Boeing has announced that Lufthansa will be the first international customer for Connexion by Boeing, the first true, high-speed airborne Internet service.

The companies have signed a Memorandum of Understanding that will eventually see the breakthrough broadband system installed on Lufthansa's entire intercontinental fleet. The initial installation will be aboard a Boeing 747-200, to be used on a three-month development trial to evaluate the system in a real-life situation.

Once the trial has been completed successfully, Lufthansa will install the system on a further 80 long-haul aircraft, giving all passengers internet access on their laptop computers or PDA via an Ethernet connection.


Scott Carson, Connexion by Boeing president, says: "We can't imagine a finer launch partner than Lufthansa. The European market is a critical part of our efforts to bring breakthrough communications services to the global marketplace.

"Working together with our international and domestic airline partners, we are developing the critical market mass needed to effectively support and enable a launch to make these services readily available."

Speaking at a press conference, Lufthansa's Wolfgang Mayrhuber said that his airline will do whatever the customer demands, keeping them informed and educated.

"We want them to be able to do the things they are used to - they deserve to be able to use the Internet in the air just as they use it on the ground," he says.

He adds that the three-month trial is to reassure Lufthansa that the system will work as well in the air as it does in the laboratory.

Under the agreement, Boeing will provide the phased-array antenna and distribution system for each aircraft.


Boeing is leasing Ku-band transponders from undisclosed suppliers to provide a potential 20Mbps download channel. Licences for both the transmission and receive frequencies are actively being sought. Connexion will initially offer a maximum 5Mbps download/1.5 Mbps upload bandwidth - the other potential 15Mbps being available for "future applications".

Once distributed to each Internet connection in use, each passenger is predicted to have the equivalent of a 56kbps connection ¡ roughly the same as a standard telephone modem connection.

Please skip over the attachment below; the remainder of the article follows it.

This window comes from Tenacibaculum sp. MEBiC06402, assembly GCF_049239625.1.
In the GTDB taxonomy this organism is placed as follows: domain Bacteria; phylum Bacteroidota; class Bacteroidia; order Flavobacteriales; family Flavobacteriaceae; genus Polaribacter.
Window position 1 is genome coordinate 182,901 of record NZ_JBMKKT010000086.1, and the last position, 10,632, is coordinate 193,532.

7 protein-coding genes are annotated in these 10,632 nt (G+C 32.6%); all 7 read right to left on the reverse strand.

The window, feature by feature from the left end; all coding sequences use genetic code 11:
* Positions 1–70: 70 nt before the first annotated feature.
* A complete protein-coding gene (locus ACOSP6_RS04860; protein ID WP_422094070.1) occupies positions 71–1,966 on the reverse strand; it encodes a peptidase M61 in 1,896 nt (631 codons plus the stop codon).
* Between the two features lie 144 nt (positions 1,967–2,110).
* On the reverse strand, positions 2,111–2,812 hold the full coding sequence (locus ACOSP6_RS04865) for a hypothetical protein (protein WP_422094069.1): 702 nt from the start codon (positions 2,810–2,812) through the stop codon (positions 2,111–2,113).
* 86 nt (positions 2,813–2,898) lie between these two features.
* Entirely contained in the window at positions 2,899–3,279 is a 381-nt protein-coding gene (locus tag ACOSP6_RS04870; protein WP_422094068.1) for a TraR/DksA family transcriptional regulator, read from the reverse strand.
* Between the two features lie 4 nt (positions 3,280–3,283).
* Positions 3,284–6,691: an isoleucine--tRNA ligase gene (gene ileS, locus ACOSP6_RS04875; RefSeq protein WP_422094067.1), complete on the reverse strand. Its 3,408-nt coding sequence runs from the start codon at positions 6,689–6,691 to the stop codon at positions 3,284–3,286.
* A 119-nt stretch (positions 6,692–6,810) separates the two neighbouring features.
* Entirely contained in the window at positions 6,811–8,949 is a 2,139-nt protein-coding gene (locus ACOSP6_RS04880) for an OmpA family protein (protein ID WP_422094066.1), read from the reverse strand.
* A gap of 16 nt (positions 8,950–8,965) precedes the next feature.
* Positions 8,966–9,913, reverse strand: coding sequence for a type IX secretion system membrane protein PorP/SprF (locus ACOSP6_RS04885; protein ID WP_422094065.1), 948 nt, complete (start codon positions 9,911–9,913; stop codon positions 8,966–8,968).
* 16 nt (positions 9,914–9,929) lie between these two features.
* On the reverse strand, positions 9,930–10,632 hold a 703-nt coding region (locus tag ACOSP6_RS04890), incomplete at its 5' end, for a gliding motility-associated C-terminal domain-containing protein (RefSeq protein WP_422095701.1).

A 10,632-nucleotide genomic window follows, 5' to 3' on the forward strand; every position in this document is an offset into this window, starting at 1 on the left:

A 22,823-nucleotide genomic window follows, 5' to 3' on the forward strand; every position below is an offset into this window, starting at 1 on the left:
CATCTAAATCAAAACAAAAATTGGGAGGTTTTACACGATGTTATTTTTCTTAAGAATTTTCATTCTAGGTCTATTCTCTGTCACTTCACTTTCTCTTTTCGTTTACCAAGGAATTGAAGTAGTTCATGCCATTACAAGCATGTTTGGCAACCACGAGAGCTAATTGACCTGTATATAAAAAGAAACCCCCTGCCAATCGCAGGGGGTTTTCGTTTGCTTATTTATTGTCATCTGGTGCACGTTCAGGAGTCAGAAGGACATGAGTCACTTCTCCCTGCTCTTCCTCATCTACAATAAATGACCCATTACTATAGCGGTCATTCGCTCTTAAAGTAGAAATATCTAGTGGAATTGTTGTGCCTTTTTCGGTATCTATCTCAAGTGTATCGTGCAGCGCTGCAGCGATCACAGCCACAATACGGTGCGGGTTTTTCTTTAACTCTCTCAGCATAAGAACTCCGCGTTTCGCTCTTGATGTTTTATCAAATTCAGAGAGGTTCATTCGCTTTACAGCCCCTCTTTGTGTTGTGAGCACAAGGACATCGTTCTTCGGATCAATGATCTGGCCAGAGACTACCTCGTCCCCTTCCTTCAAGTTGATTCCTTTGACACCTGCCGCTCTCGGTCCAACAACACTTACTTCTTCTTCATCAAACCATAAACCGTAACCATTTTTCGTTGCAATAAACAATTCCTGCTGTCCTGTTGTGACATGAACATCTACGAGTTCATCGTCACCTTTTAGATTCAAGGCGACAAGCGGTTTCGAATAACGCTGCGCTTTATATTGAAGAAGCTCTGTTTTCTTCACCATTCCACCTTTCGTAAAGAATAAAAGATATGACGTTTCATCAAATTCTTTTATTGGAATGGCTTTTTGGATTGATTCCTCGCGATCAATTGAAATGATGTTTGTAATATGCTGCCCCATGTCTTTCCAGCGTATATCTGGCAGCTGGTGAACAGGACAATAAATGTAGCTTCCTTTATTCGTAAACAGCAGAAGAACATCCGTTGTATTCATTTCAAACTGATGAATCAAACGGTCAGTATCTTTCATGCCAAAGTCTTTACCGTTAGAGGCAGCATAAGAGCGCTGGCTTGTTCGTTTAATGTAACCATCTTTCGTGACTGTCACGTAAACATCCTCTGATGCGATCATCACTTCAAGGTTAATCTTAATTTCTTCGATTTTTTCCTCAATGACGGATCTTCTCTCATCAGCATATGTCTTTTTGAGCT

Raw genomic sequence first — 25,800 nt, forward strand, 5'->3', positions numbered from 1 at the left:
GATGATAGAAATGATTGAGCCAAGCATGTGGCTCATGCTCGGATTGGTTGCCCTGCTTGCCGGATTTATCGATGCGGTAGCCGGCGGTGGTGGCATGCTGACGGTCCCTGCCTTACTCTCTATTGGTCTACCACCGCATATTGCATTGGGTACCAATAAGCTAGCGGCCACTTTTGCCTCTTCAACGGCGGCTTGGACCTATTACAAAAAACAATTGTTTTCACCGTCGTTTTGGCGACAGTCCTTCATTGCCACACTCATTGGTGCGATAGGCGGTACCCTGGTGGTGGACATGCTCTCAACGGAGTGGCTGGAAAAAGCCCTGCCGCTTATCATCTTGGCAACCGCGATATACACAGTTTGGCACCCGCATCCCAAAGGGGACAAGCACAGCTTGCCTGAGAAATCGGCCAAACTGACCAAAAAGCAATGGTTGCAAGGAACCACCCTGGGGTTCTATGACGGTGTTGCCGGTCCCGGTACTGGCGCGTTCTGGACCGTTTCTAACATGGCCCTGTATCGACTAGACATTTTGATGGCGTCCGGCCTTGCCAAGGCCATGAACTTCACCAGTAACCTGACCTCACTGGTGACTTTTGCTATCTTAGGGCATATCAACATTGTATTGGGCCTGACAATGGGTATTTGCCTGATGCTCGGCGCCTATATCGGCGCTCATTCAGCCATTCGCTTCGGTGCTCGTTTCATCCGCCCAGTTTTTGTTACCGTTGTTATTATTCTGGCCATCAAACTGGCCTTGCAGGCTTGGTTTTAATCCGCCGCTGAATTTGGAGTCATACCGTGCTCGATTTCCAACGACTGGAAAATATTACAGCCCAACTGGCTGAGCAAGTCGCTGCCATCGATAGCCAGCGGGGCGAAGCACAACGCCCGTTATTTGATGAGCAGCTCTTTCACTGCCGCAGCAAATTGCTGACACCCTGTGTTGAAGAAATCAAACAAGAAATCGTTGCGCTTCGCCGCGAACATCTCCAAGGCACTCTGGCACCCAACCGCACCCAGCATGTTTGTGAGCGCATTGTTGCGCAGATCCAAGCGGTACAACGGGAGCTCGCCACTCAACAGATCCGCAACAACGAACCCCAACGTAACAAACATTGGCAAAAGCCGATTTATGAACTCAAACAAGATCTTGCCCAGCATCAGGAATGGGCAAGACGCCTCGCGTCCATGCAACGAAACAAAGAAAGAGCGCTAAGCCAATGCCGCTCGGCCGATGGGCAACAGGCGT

Costs are likely to be "the same as a mobile telephone call", although Lufthansa has not yet decided how to charge for the system. A subscription service, either by way of a corporate or Internet-based account, is one option being considered.

Boeing is currently planning to use 11 Ku-band satellite transponders across North America, with a further 13 across the Atlantic. Additional transponders will be leased as the service expands.

The service will initially provide Internet and e-mail access, although live TV has not been ruled out. Scott Carson says: "In the US it makes sense to have live TV onboard an aircraft, but in Europe and Asia I am personally doubtful as to the demand.


"News and sport might be interesting, but not films - language differences make it difficult. But technically we could do it," he adds.

The Connexion equipment will add about 227kg (500lb) to the overall weight of the aircraft and the modifications needed are said to be "minimal". This latest announcement with Lufthansa builds on Boeing's recent agreements with US airlines, American, Delta and United. Carson is keen to point out that Lufthansa is a true launch customer and not an equity partner in Connexion by Boeing. The recent letter of intent signed with American, Delta and United Airlines aims to "pursue forming a new global business venture". All three airlines will have an equity stake, with Boeing serving as major shareholder.

Source: Flight Daily News